Maru lies stranded on the reef. The owner of Townhouse Mitsu told me she was
torpedoed at the mouth of the bay and her captain rammed her on the reef so
his crew could escape. Now she's a good snorkeling spot, lying only 50 yards
off the beach.
The Daimi Maru lies on her side in
the silt-like coral sand, facing Futami
In early 1945, the Daimi Maru swung at anchor deep in Futami Bay
near Kaname Rock. She was sunk by Allied aircraft and settled on her
side in the fine coral sand 33 meters down. We dove on the ship after two days
of brisk westerly winds that drove waves into the bay, stirring up the fine
silt-like sand on the bottom. Visibility was down to about 15 meters. Our dive
had a specific purpose. Two large gray nurse sharks (called Sand Tigers by the
locals) had taken up residence in the Daimi Maru's cargo hold, and we were
going for a visit.
We float down the weighted buoy line toward the dark shape below. Daimi's
encrusted side came into view, the buoy anchor weight resting in the sand next
to it. Slowly we move to the far side and dropped over the edge. The cargo
holds gape like huge maws, their interiors black, their contents invisible.
Eyes searching the shadows, we hug the superstructure and move closer. No
Carefully, we approach the cargo holds from the bow through the murky
water. Yamada-san starts into the forward hold, then suddenly backs out. He
points upward. There they are. Two big nurses. They look three meters long to
me, but are probably closer to two and a half. It's my first close encounter
and wouldn't you know, my new camera is on the wrong setting, and I can't
click a shot.
In the afternoon, Miki and I dive on the Daimi Maru again, this time with
the camera in proper working order. Still, the water is so murky the shots
don't come out as I'd hoped. A third dive on the ship next morning finds the
sharks gone. "The sharks are taking the day off, too," writes Kasai,
the guide, on his magnetic board. It is, after all, a national holiday in
For all its ferocious visage, the
sand tiger shark is quite docile.
KAIZIN always puts the lunch hook down in a good snorkeling spot. One is
over the scattered bones of a freighter near Anijima. Another is Shark Inlet
on Minamijima, where certain seasons bring you close encounters with white tip
and sand sharks. The Keita Islands are a favorite, too. Most people go there
for the dolphins (not in winter), but the cove is teaming with fish because
everyone throws the remanent of their lunches to the fish. Let a boat enter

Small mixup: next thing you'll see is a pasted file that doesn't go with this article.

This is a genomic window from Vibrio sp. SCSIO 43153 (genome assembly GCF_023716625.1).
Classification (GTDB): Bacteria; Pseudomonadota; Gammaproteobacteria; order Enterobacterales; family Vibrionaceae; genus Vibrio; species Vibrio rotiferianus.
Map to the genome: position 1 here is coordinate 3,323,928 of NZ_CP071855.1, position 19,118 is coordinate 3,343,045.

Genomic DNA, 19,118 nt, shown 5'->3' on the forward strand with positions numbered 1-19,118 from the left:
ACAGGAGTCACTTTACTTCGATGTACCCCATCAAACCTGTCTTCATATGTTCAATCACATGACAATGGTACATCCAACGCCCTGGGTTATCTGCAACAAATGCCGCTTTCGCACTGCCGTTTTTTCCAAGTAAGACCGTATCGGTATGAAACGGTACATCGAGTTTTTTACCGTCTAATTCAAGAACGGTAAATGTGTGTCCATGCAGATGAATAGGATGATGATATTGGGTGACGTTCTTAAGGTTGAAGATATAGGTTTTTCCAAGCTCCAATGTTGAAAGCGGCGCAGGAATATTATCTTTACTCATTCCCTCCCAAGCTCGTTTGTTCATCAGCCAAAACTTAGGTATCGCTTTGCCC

the cove and the fish swarm in anticipation.
December through March, humpback whales migrate past the Ogasawaras. Often
you can get diving boats to take you out for in-water photo sessions. While I
was there, however, the humpbacks had yet to show up. Nor was it the season
for dolphins. So I was not able to swim with them either. Another time.
And there will be another time.
The Ogasawaras are in the Pacific, stretching from
longitude 27 degrees 30' N to 24 degrees 10 ' N and from latitude 140 degrees
50' E to 142 degrees 10' E. Chichijima is 520 miles due south of Tokyo.
TO GET THERE
The Ogasawara Maru of the Ogasawaru Steamship Line makes one round trip per
week, staying in the islands for two, three, or four nights per trip. To fully
enjoy the trip, we suggest skipping one return sailing for 11-12 days round
Japanese yen. Dive shops accept credit cards (MasterCard and Visa) but most
inns and shops do not. Take plenty of cash.
Townhouse Mitsu's owner speaks English. Almost no one else on the island does,
although diving is no problem. There are about 40 inns and four hotels on
Chichijima. Prices range from 3,500 yen a night for bed only to 30,000 yen a
night for bed and two meals at a hotel. All of the inns and hotels have a
place to hang wetsuits, and you don't have to worry about theft. (US$1.00 =
If you choose, you can fend for yourself, as some inns have small kitchens.
Most inns and the hotels offer breakfast and dinner in the price. The food is
Japanese, mostly seafood, and very fresh.
There is a clinic on Chichijima, but the Japanese Self Defense Forces come by
helicopter to pick up serious injuries or illnesses and fly them to Tokyo.
There are no snakes and the mosquitoes are not disease-bearing. Lots of
AND DATES FOR DIVING
Dive year round. Air temperatures are 64-65 degrees F in January and February,
but water temperatures are about 77-78 degrees. The island is hit by some
typhoons, but it usually means only two days are lost. With the many spots
around Chichijima, there's always a sheltered place to dive.
Winter brings big Pacific swells so you can't count on getting to the Keitas
where the dolphins are. Still, Minamijima, just south of Chichijima, is often
visited by bottlenose dolphins, too. Spring and summer months are best for
swimming with dolphins. Whales are in the roadsteads December through March.
Chances of getting close are excellent. The creatures have now lost their fear
of boats and come close alongside.
Windsurfing, seakayaking, moped riding, bicycle riding, hiking, picnicing,
tennis, gateball, softball, beachcombing, war relic hunting (be careful), bar
hopping (all three or four bars) -- no movie theaters, no discos.
There are no package tours to Ogasawara. At year-end, late April-early May,
and July and August, accommodations are usually booked far in advance. Ship
fare is 22,140 yen each way for adults (half for children 12 and under and
infants free, one per adult fare). Student fares are 17,720 yen each way.
Fares are slightly higher in July and August, which are summer vacation months
in Japan. JTB or Kinki Nippon Tourist would be the best place to do your
For more information on diving in Japan, contact:
Charles T. WHipple
Web Site: www.CharlesT.Whipple.net
2-35-10-702 Eitai, Koto-ku,
Tokyo 135-0034 Japan
Charles Whipple is a writer who has lived in Japan
for more than 20 years. He is an avid diver and often contributes
diving articles to Australian, New Zealander, Japanese, and American
diving magazines. He's fluent in Japanese and willing to help any
diver get acquainted in Japan.
12/14/98 update: He will be posting more articles at his new
site Charles T. Whipple.
Article and photos on this page are copyrighted by
Posted June 3, 1998
If you have ever dived in Ogasawara, I am almost sure that you will be
yearning (right word?) to be back there... as I am, reading Mr.
Whipple's this Ogasawara report. I thank Mr. Whipple again
for sending this article for my site.
For Ogasawara related links, check Information on
Ogasawara diving and islands as well - Junko Pascoe